Myles Stephens ’19, the Most Valuable Player in the Ivy League Tournament
Beverly Schaefer

1. It’s not your father’s Princeton basketball

Tiger fans have long bristled at commentators’ descriptions of the Princeton offense (deliberate, slow, etc.). The truth is that Princeton coaches have a history of tailoring their style to the players in the lineup. This year, head coach Mitch Henderson ’98 saw the athleticism of his guards and forwards — Steven Cook ’17, Myles Stephens ’19, Amir Bell ’18, and a handful of others — and encouraged them to drive to the rim. “What you see is guys turning and facing, more guys going to the basket,” Henderson said. “More open movement, which I really like — and I think that fits this group really well.”

At the same time, the Tigers have excelled in some of the traditional Princeton ways, such as avoiding turnovers (15th in Division I in turnover margin), playing stifling defense (61.5 points allowed per game, 10th-best in the nation), and shooting 3-pointers at a healthy rate (10 made 3-pointers per game, tied for 10th in the nation).

2. Opponent Notre Dame is tournament-tested

Princeton, the No. 12 seed in the West Region, will face No. 5 Notre Dame in Buffalo, N.Y. The Fighting Irish placed third in the ACC this year, behind North Carolina and Florida State and ahead of six other tournament-bound teams, including Louisville and Duke. Junior forward Bonzie Colson (17.5 points per game) and senior guard VJ Beachem (15 points per game) lead Notre Dame on offense. The team has excelled in the NCAA Tournament, reaching the elite eight in each of the last two seasons. Notre Dame also played well in the ACC Tournament last week, reaching the finals but losing to Duke.

Playing Notre Dame has added resonance for Henderson, an Indiana native who grew up going to Notre Dame football games, and guard Devin Cannady ’19, a native of Mishawaka, Ind., which borders South Bend.

3. Game time: Thursday, 12:15 p.m. Eastern

Princeton tips off the tournament’s first round, much as it did 20 years ago when the Tigers, fresh off a 14-0 Ivy season, faced California in a noon game to start the 1997 tournament. Princeton, a No. 12 seed that year as well, kept pace with the Golden Bears until the final minute, when Tony Gonzalez, the future NFL star and part-time basketball player, scored five points to lead his team to victory. “It was a quick ride home,” recalled Henderson, a junior on that team. “It was like we didn’t even get a chance to experience the tournament.”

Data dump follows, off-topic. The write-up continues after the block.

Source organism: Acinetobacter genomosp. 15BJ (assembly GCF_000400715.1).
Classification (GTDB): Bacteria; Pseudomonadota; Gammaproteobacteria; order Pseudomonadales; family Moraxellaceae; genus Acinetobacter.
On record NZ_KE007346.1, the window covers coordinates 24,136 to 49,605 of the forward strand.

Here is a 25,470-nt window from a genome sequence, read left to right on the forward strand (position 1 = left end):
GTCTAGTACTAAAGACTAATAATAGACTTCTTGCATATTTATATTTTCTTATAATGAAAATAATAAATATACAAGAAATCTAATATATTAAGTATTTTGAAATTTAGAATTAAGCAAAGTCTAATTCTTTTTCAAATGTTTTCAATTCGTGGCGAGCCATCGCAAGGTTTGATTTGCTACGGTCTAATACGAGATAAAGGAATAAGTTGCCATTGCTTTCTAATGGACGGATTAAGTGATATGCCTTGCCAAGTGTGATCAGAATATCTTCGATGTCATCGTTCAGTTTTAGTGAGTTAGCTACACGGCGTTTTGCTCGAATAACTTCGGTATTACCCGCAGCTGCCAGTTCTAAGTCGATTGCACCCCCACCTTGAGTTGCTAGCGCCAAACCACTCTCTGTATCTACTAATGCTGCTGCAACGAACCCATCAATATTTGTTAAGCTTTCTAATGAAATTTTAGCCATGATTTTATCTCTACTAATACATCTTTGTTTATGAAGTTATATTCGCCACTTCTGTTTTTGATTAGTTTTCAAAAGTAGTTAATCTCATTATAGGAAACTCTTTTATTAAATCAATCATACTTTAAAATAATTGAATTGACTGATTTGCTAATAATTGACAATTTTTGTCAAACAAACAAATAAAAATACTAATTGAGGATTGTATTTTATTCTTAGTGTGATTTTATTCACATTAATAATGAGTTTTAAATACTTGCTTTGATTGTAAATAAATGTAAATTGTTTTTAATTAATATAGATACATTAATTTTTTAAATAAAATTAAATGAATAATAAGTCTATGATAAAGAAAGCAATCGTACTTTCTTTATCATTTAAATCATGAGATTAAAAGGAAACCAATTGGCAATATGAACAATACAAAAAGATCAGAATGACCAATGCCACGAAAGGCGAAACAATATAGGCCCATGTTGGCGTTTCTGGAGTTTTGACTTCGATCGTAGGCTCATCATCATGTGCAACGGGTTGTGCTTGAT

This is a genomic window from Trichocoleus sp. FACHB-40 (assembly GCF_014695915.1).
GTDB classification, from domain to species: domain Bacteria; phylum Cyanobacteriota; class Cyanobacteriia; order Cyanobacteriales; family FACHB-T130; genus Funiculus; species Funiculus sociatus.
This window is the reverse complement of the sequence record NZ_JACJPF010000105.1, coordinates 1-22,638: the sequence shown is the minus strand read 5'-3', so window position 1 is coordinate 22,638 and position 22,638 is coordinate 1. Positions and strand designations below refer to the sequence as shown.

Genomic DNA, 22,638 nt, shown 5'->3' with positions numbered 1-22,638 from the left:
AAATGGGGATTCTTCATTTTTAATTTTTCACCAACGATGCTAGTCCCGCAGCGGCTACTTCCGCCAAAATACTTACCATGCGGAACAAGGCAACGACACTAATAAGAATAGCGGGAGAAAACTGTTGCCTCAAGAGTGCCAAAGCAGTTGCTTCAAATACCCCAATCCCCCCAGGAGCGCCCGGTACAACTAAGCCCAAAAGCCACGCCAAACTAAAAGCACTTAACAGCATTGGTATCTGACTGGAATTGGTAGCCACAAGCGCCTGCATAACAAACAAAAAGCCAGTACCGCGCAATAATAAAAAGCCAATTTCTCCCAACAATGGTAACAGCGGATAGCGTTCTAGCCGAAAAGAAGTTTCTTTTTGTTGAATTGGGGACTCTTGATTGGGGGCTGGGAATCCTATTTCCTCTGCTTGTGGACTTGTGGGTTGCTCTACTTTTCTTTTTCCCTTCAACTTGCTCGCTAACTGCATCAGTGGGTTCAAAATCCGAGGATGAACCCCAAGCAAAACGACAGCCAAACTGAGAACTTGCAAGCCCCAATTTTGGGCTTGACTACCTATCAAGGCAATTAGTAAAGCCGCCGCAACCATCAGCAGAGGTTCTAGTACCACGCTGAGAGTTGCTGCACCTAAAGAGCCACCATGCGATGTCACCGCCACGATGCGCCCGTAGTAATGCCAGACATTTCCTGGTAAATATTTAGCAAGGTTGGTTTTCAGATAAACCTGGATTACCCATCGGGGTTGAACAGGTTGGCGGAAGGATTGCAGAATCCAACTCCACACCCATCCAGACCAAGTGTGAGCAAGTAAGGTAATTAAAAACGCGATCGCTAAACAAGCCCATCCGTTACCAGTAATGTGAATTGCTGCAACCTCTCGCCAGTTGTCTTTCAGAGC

The good news this year: Princeton had a strong showing in Sunday’s noon final in the Ivy League Tournament, topping Yale, 71-59. Henderson said that the Tigers would be practicing at noon in the days leading up to the Notre Dame game.

4. By the numbers: 19 in a row, 16-0

Princeton enters the tournament with a 19-game winning streak, second-longest in the nation behind Vermont’s 21. The Tigers were 16-0 in Ivy games this year, including wins over Yale and Penn in the league’s inaugural postseason tournament.

A quick look at the season scoring averages and other stats for Princeton’s starters and top reserves:

  • Steven Cook — 13.7 points per game, 5.1 rebounds per game, All-Ivy first team
  • Devin Cannady — 13.7 points per game, team-high 79 3-pointers, 93.8 percent on free throws
  • Myles Stephens — 12.6 points per game, team-high 20 blocks, Ivy Defensive Player of the Year
  • Spencer Weisz — 10.4 points per game, team-high 121 assists, Ivy Player of the Year
  • Amir Bell — 6.6 points per game, 58 assists
  • Pete Miller — 2.9 points per game, 3.5 rebounds per game
  • Alec Brennan — 2.4 points per game
  • Will Gladson — 2.3 points per game
  • Aaron Young — 1.6 points per game

5. The Tigers — and the Ivies — have winning traditions

The Princeton men are making their 25th trip to the NCAA Tournament, and the Tigers have won at least one game in eight of the previous 24 appearances. That includes one Final Four appearance (1965) and one of the most iconic upsets in tournament history (vs. UCLA in 1996). The most recent win came in the first round of the 1998 tournament, when Princeton topped UNLV, 69-57. Brian Earl ’99 was the star in that game, scoring 21 points, including five 3-pointers.

The Ivy League has had recent success in the tournament, with Cornell, Harvard, and Yale all winning games since 2010. Yale, a No. 12 seed, upset No. 5-seed Baylor last year.